Ron Hogan helped create the literary Internet by launching in 1995. In 2010, after writing about the business side of publishing as a senior editor for GalleyCat for several years, he briefly served as the director of e-marketing strategy for Houghton Mifflin Harcourt. His most recent book is Getting Right with Tao, a print edition of his popular online “translation” of the Tao Te Ching into modern vernacular. Hogan is also the author of The Stewardess Is Flying the Plane, a visual tribute to ’70s Hollywood, and a contributor to the New York Times bestseller Not Quite What I Was Planning and the critical anthology Secrets of the Lost Symbol.

Hogan frequently speaks at book festivals and publishing conferences about how the industry can capitalize upon social networking tools and other transformative trends. Today, he speaks with Write On! about his process, the importance of social networking, common mistakes writers make, and more.

What led you to launch You started way ahead of the website game. What did you know that it took the world a while to catch on?
Well, I read an article in WIRED magazine in the mid-1990s about a new piece of software called Netscape, and how it was changing the way web pages would look, and I decided, “I want to do one of those.” After a very brief experiment with doing a literary magazine, I settled into doing Q&A interviews with authors, and did that for a number of years until I began blogging in 2003.

What is your favorite part of running The greatest challenge?
Talking to authors is still one of the best parts of coming up with the things I write about at Beatrice, followed closely by reading the books. The greatest challenge has been doing the blog around everything else I have going on; for a number of years, Beatrice took a backburner to another website I’d been hired to run, the publishing industry news column GalleyCat, and it’s only since leaving that job that I’ve really been able to bring Beatrice back up to speed.

Why did you write Getting Right with Tao? What was your creative process?
I started writing the pages that became Getting Right with Tao back in the ’90s, shortly after I’d read the Tao Te Ching for the first time and had my first exposure to Quentin Tarantino and David Mamet. The creative process, which took place in fits and starts over several years, involved comparing as many other English translations of the TTC as I could find, distilling what they all seemed to be saying, and then putting that into the voice I had come up with.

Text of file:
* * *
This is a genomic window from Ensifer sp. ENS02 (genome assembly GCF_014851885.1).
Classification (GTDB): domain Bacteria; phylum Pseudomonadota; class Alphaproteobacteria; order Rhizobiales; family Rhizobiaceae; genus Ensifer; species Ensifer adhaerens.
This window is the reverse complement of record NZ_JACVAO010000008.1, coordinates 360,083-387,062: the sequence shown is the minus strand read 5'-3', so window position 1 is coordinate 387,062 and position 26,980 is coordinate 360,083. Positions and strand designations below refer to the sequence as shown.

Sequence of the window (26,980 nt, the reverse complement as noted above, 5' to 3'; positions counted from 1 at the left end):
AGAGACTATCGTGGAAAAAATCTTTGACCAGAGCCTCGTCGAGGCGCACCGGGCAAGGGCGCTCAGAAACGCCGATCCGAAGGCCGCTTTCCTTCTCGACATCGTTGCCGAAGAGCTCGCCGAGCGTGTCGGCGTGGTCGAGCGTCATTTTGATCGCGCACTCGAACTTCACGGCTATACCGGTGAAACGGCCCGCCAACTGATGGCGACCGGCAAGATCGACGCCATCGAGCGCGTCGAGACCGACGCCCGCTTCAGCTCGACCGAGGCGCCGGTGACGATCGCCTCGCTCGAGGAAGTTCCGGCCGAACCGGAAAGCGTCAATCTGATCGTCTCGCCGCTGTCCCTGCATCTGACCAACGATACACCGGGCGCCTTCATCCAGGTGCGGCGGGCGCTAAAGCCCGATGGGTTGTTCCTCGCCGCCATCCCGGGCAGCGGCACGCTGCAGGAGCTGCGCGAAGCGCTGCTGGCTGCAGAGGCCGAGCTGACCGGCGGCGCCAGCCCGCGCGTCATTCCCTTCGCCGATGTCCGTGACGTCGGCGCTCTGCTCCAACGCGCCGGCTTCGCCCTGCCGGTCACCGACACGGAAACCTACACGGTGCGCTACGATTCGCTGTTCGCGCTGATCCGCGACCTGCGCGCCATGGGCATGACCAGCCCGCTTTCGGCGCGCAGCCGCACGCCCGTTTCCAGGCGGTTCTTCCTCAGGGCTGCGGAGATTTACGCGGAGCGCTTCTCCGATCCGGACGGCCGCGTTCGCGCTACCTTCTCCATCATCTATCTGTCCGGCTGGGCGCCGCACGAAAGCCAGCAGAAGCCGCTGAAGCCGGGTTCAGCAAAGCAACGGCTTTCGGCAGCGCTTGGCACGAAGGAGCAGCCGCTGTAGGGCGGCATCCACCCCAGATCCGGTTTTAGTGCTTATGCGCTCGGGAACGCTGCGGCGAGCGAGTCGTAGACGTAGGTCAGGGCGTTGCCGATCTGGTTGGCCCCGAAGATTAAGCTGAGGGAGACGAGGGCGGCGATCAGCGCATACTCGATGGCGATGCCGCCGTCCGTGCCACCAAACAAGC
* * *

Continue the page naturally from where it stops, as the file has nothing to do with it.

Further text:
How has your article-writing differed from your book-writing? Are there any similarities?
Well, it’s shorter. Other than that, it’s still just as much work.

What are 3 of the more common mistakes writers make?
1) They call themselves writers, but they don’t write.

2) They forget that there’s more to being a successful writer than just the writing.

3) They waste valuable time thinking about their Amazon sales rank.

What can a writer do to set him or herself apart from the rest of the writers trying to “make it”?
First, work even harder on the writing, and make it that much better.Second, if you’re trying to “make it” as a writer, you’re not just an artist, you’re an independent business owner, so you need some business sense to go along with your craft.

Why is it so important for writers to take part in social media?
You don’t write in a vacuum. You need readers, and as wonderful as it would be for people to just discover you over and over again by happy accident, it doesn’t work that way very often. You need to be out there where your potential readers are, get to know them, and let them get to know you.

What do you know now that you wish you knew at the beginning of your career?
I sorta wish I’d known just how lame the TV show Prison Break was going to get towards the end, because then I wouldn’t have started watching from the beginning and I guess that would’ve freed up an entire week’s worth of writing time, all told.

What’s next?
Beatrice is still going strong, and I’m talking to my friends at Channel V Books about a new project we could do together that draws more directly on the site’s legacy of more than a decade spent talking about great books and great writers.

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